A study spearheaded by the University of Hong Kong’s Dentistry Faculty, in partnership with various global institutions, has successfully showcased the power of artificial intelligence (AI) in identifying gingivitis through intraoral photographs with higher accuracy than other AI diagnostic systems.1
Other AI diagnostic systems that are currently used to detect gingivitis using intraoral photos have an accuracy ranging from 47-83%. However, 90% or above accuracy for any diagnostic system used clinically should be the target goal. Developing an AI system with high sensitivity and specificity that parallels a human clinician has the potential to monitor the effectiveness of patients’ plaque control.1
The researchers’ objective was “to develop and to validate a novel AI system that can be used to diagnose gingivitis on intraoral photographs with accuracy at or above 0.90. The hypothesis of this study was that a novel AI system built with DeepLabv3+, after training with adequate number of intraoral photographs, would be able to predict the gingival health status with accuracy, in terms of sensitivity and specificity, at or above 0.90.”1
A total of 572 potential participants were screened for the study. Four were excluded due to insufficient anterior teeth and one due to being under 18 years of age. Eventually, 567 participants were recruited. Anterior-view intraoral photos were taken from these participants, totaling 567 images. About 80% (453 images) were used for training, and the rest (114 images) for validation.1
The training images contained a total of 113,745,208 pixels, labeled as healthy (pink, smooth, no bleeding), diseased (white/red patches, generalized redness, ulcerated, bleeding), or questionable (red, inflamed, rough). The validation images had 28,319,607 pixels with similar labels.1
The research, published in the International Dental Journal, demonstrates that AI algorithms can scrutinize patients’ intraoral photos to detect signs of inflammation and bleeding along the gingival margin with over 90% accuracy, on par with human visual examination. Specifically, the researchers’ AI system showed a sensitivity of 92% and specificity of 94%.1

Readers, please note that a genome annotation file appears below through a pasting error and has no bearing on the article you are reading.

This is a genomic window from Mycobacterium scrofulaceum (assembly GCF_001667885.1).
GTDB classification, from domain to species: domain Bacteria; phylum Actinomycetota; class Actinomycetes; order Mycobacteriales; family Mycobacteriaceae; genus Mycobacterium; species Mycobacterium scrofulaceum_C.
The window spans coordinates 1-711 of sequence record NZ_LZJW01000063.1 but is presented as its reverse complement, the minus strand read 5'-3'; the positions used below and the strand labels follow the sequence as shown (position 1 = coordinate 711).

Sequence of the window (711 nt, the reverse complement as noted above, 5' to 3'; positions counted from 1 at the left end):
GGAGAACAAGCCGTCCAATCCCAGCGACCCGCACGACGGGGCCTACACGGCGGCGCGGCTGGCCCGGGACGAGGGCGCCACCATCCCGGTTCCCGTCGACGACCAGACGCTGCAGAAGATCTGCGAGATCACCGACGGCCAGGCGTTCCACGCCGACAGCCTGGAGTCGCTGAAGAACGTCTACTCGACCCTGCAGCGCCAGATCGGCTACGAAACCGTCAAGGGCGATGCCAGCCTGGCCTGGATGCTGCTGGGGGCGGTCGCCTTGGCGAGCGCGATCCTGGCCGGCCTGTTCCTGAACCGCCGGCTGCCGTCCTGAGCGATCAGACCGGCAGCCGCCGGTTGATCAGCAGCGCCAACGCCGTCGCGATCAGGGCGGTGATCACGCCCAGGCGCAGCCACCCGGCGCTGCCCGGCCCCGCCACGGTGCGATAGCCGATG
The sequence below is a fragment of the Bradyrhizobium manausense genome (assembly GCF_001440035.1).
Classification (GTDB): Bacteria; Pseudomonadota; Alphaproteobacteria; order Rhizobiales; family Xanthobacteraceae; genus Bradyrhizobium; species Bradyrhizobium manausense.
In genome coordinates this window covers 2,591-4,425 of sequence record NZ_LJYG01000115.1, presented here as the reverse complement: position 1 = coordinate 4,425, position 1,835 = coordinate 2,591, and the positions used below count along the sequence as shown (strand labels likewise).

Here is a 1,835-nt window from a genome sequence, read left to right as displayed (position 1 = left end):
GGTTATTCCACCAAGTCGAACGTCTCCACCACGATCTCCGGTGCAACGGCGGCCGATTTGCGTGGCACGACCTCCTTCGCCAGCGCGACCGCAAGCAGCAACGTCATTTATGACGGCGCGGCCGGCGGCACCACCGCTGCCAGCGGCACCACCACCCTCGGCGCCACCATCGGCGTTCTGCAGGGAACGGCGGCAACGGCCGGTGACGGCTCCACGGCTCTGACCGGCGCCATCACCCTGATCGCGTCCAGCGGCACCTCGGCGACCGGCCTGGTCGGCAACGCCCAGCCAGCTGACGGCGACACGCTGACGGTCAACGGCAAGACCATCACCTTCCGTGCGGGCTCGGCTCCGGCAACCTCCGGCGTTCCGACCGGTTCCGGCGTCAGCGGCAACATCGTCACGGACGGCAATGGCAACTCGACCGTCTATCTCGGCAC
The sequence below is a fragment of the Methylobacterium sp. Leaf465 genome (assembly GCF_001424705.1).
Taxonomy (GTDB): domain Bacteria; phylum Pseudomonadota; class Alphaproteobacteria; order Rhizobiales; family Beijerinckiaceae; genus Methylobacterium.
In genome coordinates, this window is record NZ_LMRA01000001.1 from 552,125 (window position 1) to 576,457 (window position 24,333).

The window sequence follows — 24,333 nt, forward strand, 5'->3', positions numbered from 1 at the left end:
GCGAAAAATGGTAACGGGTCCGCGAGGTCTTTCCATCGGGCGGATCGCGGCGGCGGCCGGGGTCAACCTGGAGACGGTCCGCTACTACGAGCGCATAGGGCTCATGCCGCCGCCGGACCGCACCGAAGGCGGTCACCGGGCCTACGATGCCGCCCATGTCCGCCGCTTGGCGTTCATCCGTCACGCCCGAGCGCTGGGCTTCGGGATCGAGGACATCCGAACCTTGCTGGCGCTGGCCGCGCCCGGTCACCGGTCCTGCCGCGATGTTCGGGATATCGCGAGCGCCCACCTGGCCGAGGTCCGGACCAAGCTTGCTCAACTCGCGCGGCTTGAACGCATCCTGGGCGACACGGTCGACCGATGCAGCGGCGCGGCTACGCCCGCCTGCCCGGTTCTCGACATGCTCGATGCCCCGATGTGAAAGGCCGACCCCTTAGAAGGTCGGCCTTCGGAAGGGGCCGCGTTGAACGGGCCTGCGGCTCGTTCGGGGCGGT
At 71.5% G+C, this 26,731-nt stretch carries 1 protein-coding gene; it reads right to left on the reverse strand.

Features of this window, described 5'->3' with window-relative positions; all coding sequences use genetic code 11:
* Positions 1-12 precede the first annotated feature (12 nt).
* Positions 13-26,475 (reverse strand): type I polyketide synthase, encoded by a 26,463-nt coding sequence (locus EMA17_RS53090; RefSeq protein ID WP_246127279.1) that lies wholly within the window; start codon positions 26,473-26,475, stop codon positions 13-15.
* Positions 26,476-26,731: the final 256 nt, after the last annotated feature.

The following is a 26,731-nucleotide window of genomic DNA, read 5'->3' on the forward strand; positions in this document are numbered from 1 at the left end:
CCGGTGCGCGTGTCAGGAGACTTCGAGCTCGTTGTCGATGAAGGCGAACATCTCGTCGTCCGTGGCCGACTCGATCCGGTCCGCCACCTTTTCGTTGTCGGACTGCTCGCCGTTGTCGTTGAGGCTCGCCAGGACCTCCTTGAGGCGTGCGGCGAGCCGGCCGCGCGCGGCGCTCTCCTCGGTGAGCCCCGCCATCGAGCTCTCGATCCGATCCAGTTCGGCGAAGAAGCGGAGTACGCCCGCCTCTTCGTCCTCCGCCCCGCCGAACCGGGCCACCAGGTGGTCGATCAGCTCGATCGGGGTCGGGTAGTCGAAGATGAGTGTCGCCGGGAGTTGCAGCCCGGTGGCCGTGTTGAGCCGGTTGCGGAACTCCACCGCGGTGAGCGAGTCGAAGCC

Dr. Walter Yu-Hang Lam, the study’s lead researcher, states, “Many patients skip regular dental check-ups, only seeking dental help to relieve pain when their teeth are in the final stages of dental diseases. At this point, tooth loss is unavoidable, and only costly rehabilitative treatments are available. Our study indicates that AI can be an invaluable screening tool in detecting and diagnosing gingival inflammation, a major indicator of periodontal disease, enabling earlier intervention and improved health outcomes for the public.”2
This study has several limitations, one being that the training of the AI program was based on individuals of Chinese ethnicity; therefore, the results may not be the same for Caucasian, Black, Latino, or other ethnicities. Additionally, the technology has not been evaluated for efficacy based on various local and systemic modifying factors. Lastly, the authors suggest further studies to evaluate the accuracy of the technology.1
The application of AI in dentistry has been gaining traction, with researchers investigating various uses of the technology, from identifying dental caries to predicting treatment outcomes to designing artificial teeth. The use of AI in detecting gingival inflammation is a promising advancement that could transform how gingivitis is identified, treated, and even prevented.1
Further, utilizing this technology in public health settings could provide a noninvasive screening tool to identify early signs of gingival inflammation. Similar to providing oral cancer screenings at health fairs and the like, this technology could be used as a screening tool in these venues to provide individuals with a better understanding of their oral health status.
Looking ahead, the lead researcher intends to deploy the AI system for community services, making the technology more accessible to elderly and underserved communities, with the goal of enhancing oral health outcomes and reducing health disparities.2 This development could be a game-changer for dental hygienists, offering a powerful new tool for early detection and personalized care.
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- Chau, R.C.W., Li, G.H., Tew, I.M., et al. Accuracy of Artificial Intelligence-Based Photographic Detection of Gingivitis. International Dental Journal. 2023; 73(5): 724-730. https://doi.org/10.1016/j.identj.2023.03.007
- The University of Hong Kong. (2023, June 28). AI for Early Detection of Gum Inflammation. ScienceDaily. www.sciencedaily.com/releases/2023/06/230628130444.htm